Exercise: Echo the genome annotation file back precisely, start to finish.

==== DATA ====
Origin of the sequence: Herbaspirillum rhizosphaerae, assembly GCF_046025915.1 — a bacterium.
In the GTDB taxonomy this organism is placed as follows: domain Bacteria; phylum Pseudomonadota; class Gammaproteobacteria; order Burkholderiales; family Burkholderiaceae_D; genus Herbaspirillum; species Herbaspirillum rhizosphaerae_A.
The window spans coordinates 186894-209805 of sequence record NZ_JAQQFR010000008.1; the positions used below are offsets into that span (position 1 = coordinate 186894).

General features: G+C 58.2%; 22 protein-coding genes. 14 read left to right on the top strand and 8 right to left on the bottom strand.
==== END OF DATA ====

Origin of the sequence: Herbaspirillum rhizosphaerae, assembly GCF_046025915.1 — a bacterium.
In the GTDB taxonomy this organism is placed as follows: domain Bacteria; phylum Pseudomonadota; class Gammaproteobacteria; order Burkholderiales; family Burkholderiaceae_D; genus Herbaspirillum; species Herbaspirillum rhizosphaerae_A.
The window spans coordinates 186894-209805 of sequence record NZ_JAQQFR010000008.1; the positions used below are offsets into that span (position 1 = coordinate 186894).

General features: G+C 58.2%; 22 protein-coding genes. 14 read left to right on the top strand and 8 right to left on the bottom strand.